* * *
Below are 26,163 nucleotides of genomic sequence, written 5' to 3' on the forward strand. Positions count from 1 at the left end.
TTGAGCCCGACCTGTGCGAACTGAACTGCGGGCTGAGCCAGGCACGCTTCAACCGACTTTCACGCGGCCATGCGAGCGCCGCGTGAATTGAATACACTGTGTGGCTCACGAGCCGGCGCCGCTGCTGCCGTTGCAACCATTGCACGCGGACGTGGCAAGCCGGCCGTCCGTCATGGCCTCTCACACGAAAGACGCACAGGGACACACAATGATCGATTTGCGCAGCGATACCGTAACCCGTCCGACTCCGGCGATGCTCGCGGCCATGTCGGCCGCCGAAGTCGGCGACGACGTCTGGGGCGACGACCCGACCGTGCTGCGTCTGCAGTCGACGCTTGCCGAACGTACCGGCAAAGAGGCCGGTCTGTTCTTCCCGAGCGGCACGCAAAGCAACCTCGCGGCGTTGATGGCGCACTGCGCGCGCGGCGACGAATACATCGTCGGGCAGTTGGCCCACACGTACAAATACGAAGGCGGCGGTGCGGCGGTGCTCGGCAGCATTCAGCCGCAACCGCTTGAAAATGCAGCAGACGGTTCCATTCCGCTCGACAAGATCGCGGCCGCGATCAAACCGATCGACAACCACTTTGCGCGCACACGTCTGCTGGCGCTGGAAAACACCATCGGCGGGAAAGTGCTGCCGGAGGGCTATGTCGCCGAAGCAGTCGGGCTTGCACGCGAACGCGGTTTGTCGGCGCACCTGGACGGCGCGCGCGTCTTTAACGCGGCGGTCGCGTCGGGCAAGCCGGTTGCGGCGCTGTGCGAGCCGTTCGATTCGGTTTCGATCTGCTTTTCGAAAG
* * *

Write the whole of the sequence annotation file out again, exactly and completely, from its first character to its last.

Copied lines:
Below are 26,163 nucleotides of genomic sequence, written 5' to 3' on the forward strand. Positions count from 1 at the left end.
TTGAGCCCGACCTGTGCGAACTGAACTGCGGGCTGAGCCAGGCACGCTTCAACCGACTTTCACGCGGCCATGCGAGCGCCGCGTGAATTGAATACACTGTGTGGCTCACGAGCCGGCGCCGCTGCTGCCGTTGCAACCATTGCACGCGGACGTGGCAAGCCGGCCGTCCGTCATGGCCTCTCACACGAAAGACGCACAGGGACACACAATGATCGATTTGCGCAGCGATACCGTAACCCGTCCGACTCCGGCGATGCTCGCGGCCATGTCGGCCGCCGAAGTCGGCGACGACGTCTGGGGCGACGACCCGACCGTGCTGCGTCTGCAGTCGACGCTTGCCGAACGTACCGGCAAAGAGGCCGGTCTGTTCTTCCCGAGCGGCACGCAAAGCAACCTCGCGGCGTTGATGGCGCACTGCGCGCGCGGCGACGAATACATCGTCGGGCAGTTGGCCCACACGTACAAATACGAAGGCGGCGGTGCGGCGGTGCTCGGCAGCATTCAGCCGCAACCGCTTGAAAATGCAGCAGACGGTTCCATTCCGCTCGACAAGATCGCGGCCGCGATCAAACCGATCGACAACCACTTTGCGCGCACACGTCTGCTGGCGCTGGAAAACACCATCGGCGGGAAAGTGCTGCCGGAGGGCTATGTCGCCGAAGCAGTCGGGCTTGCACGCGAACGCGGTTTGTCGGCGCACCTGGACGGCGCGCGCGTCTTTAACGCGGCGGTCGCGTCGGGCAAGCCGGTTGCGGCGCTGTGCGAGCCGTTCGATTCGGTTTCGATCTGCTTTTCGAAAG